The following article, Trump Administration Looks to Revamp Student Loan Rules in Favor of Indebted Students, was first published on Flag And Cross.
As we swiftly approach the 2020 presidential election, there are a number of hot topics that seem poised to dominate the polito-sphere – student loan debt being one of them.
Don’t get me wrong: Education is one of the most important aspects of our society, and, in many ways, is the gift that we can keep on giving to ourselves for years to come. Well-education Americans will grow up to make well-educated decisions about our future, and a hearty investment in academia will certainly provide us with solutions to America’s problems as these young men and women mature.
The only real problem that we face today is the burden of the cost of a higher education.
Many on the left are pushing for radical, sweeping changes to system, including several 2020 candidates who have proposed government subsidies to offset these costs. For many, thrusting the clunky and ineffective federal government further into the process seems like a step backward.
That’s why Donald Trump and his administration are tackling the issue from a more privatized angle.
The Education Department has hired the consulting firm McKinsey & Co. to study how much money could be lost if low repayment rates persist, an agency spokeswoman said. Meantime, President Trump’s top economic advisers in the White House are studying ways to improve the program’s finances, senior administration officials said.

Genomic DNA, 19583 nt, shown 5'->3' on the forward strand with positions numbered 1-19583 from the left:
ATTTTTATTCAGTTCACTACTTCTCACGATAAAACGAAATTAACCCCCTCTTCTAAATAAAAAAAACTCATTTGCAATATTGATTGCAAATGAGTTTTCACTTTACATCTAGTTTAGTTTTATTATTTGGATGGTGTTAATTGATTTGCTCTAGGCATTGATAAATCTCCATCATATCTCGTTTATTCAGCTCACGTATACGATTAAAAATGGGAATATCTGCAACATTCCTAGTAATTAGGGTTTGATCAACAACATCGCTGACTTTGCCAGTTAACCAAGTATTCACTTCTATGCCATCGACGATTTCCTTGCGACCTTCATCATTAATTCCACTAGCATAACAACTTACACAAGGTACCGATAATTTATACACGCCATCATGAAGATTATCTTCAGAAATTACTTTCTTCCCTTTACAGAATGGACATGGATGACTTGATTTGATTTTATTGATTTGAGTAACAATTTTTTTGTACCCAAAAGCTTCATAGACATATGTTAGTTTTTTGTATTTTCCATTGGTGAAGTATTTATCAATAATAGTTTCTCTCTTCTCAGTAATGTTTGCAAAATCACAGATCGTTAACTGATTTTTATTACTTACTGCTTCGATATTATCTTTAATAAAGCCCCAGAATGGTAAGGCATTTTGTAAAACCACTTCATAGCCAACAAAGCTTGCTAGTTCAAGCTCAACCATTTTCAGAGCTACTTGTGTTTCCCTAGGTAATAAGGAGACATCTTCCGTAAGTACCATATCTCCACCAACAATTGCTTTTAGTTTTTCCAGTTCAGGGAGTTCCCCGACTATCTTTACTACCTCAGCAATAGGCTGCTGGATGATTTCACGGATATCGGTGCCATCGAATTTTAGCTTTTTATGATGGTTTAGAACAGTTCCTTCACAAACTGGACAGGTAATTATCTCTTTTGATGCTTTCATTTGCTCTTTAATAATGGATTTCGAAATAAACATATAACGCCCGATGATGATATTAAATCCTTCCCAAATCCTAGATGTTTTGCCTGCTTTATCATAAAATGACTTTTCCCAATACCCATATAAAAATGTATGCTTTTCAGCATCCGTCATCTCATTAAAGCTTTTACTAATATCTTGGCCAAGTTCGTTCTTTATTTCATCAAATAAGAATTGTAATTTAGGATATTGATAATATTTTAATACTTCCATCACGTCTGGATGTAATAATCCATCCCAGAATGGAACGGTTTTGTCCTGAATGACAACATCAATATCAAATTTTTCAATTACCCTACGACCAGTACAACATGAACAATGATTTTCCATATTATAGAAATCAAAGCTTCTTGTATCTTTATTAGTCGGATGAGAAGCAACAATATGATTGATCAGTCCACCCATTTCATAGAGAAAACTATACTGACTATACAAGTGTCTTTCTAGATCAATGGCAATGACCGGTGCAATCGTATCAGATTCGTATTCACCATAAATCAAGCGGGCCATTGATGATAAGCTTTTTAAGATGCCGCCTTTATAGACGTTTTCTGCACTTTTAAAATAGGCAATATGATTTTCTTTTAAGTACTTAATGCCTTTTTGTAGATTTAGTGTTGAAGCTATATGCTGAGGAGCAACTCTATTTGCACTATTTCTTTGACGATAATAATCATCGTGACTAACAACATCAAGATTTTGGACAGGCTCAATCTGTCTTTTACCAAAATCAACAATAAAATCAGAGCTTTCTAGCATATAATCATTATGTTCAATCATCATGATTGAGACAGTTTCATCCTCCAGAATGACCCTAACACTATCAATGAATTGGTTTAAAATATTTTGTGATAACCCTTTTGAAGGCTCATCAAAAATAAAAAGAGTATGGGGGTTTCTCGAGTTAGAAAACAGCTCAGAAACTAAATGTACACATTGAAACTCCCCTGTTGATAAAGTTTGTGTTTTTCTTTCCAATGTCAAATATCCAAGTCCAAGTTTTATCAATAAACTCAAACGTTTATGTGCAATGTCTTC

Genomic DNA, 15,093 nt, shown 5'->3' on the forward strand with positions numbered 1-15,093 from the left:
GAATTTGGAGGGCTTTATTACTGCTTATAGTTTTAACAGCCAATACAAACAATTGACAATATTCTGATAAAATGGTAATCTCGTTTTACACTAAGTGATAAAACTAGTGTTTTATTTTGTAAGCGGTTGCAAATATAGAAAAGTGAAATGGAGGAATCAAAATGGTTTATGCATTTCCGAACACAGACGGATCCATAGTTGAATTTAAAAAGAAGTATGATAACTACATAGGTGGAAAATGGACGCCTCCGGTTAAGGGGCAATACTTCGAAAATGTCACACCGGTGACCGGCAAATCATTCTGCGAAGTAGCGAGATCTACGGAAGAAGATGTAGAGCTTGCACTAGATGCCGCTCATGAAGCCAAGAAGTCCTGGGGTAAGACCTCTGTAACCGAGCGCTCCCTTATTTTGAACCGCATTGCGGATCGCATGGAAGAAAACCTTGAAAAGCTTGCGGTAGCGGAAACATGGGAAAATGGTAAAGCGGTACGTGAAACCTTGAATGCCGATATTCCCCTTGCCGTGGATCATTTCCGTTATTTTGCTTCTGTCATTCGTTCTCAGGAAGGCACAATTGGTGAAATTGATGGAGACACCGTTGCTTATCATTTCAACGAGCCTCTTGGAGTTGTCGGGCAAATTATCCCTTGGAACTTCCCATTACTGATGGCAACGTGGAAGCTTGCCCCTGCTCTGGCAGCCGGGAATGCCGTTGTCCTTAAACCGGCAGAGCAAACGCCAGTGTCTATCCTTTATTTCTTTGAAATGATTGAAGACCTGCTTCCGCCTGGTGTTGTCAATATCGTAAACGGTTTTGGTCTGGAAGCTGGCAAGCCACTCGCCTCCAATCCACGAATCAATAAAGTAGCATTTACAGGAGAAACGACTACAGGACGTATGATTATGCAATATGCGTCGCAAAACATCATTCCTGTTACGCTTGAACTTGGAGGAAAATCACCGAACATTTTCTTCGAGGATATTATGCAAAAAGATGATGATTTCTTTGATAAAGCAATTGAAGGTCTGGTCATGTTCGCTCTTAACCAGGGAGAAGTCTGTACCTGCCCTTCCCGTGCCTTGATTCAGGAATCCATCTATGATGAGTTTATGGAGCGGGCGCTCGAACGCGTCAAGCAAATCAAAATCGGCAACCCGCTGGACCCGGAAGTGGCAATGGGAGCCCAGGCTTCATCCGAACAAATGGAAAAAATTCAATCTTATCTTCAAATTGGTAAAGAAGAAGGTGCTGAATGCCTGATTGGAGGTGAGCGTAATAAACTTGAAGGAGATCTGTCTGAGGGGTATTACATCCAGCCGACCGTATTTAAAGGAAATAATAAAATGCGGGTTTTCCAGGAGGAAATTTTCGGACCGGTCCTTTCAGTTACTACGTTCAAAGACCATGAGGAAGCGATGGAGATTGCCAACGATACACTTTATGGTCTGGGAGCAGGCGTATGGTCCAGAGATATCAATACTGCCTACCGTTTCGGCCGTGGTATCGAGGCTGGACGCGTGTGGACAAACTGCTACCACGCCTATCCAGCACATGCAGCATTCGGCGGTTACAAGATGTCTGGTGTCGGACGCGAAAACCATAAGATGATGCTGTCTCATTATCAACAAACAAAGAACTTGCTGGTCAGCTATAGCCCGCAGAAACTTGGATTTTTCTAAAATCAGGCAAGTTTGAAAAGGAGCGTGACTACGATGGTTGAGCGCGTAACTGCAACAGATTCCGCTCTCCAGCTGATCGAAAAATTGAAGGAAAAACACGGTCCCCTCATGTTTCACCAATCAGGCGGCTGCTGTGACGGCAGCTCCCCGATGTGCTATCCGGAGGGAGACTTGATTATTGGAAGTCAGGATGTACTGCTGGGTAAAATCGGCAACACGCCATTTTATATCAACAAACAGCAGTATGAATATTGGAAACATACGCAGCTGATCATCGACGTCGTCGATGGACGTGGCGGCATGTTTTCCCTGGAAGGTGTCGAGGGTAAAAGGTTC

One option under early consideration is to sell at least a portion of the portfolio, a plan that has been discussed previously by Republican policymakers but faces many obstacles, including whether the government could find interested investors at the right price.
Under such a plan, the government would maintain its role as the nation’s primary lender to college and graduate students, but the government would raise money up front, instead of waiting years for borrowers to make payments and take the debt off its books. Investors would then assume the long-term risk of the loans.
The administration has also considered pressuring the schools themselves into working with indebted students.
“If the review shows that the student-loan portfolio brings in less money than previously understood, the administration could gain more support for initiatives to pressure schools to rein in tuition increases. For example, the White House has suggested developing a system to put colleges on the hook to help pay off their graduates’ outstanding debt.”
Will this be enough of an incentive to move education higher up the nation’s list of priorities?
We can only hope so, for the sake of America’s potential geniuses.
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